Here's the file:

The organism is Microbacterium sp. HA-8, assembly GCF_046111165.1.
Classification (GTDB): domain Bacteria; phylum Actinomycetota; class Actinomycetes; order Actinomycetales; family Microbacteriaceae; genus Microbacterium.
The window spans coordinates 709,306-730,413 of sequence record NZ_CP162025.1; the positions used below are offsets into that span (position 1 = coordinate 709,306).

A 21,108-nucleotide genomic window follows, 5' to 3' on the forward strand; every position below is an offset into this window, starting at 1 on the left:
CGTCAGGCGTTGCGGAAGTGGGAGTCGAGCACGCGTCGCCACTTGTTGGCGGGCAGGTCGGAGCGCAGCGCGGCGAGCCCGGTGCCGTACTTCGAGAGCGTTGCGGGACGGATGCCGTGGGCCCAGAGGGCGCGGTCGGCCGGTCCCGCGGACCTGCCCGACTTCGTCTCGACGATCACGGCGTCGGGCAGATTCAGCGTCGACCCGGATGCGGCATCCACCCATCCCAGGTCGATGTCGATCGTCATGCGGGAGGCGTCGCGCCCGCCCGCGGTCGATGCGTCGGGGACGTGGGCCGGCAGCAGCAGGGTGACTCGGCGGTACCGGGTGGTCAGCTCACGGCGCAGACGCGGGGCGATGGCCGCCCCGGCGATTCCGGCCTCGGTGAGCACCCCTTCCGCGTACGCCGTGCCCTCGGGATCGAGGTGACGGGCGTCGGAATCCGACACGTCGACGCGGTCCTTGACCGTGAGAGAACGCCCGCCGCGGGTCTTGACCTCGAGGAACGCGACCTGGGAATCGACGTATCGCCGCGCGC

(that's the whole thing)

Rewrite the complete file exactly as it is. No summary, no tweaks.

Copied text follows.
The organism is Microbacterium sp. HA-8, assembly GCF_046111165.1.
Classification (GTDB): domain Bacteria; phylum Actinomycetota; class Actinomycetes; order Actinomycetales; family Microbacteriaceae; genus Microbacterium.
The window spans coordinates 709,306-730,413 of sequence record NZ_CP162025.1; the positions used below are offsets into that span (position 1 = coordinate 709,306).

A 21,108-nucleotide genomic window follows, 5' to 3' on the forward strand; every position below is an offset into this window, starting at 1 on the left:
CGTCAGGCGTTGCGGAAGTGGGAGTCGAGCACGCGTCGCCACTTGTTGGCGGGCAGGTCGGAGCGCAGCGCGGCGAGCCCGGTGCCGTACTTCGAGAGCGTTGCGGGACGGATGCCGTGGGCCCAGAGGGCGCGGTCGGCCGGTCCCGCGGACCTGCCCGACTTCGTCTCGACGATCACGGCGTCGGGCAGATTCAGCGTCGACCCGGATGCGGCATCCACCCATCCCAGGTCGATGTCGATCGTCATGCGGGAGGCGTCGCGCCCGCCCGCGGTCGATGCGTCGGGGACGTGGGCCGGCAGCAGCAGGGTGACTCGGCGGTACCGGGTGGTCAGCTCACGGCGCAGACGCGGGGCGATGGCCGCCCCGGCGATTCCGGCCTCGGTGAGCACCCCTTCCGCGTACGCCGTGCCCTCGGGATCGAGGTGACGGGCGTCGGAATCCGACACGTCGACGCGGTCCTTGACCGTGAGAGAACGCCCGCCGCGGGTCTTGACCTCGAGGAACGCGACCTGGGAATCGACGTATCGCCGCGCGC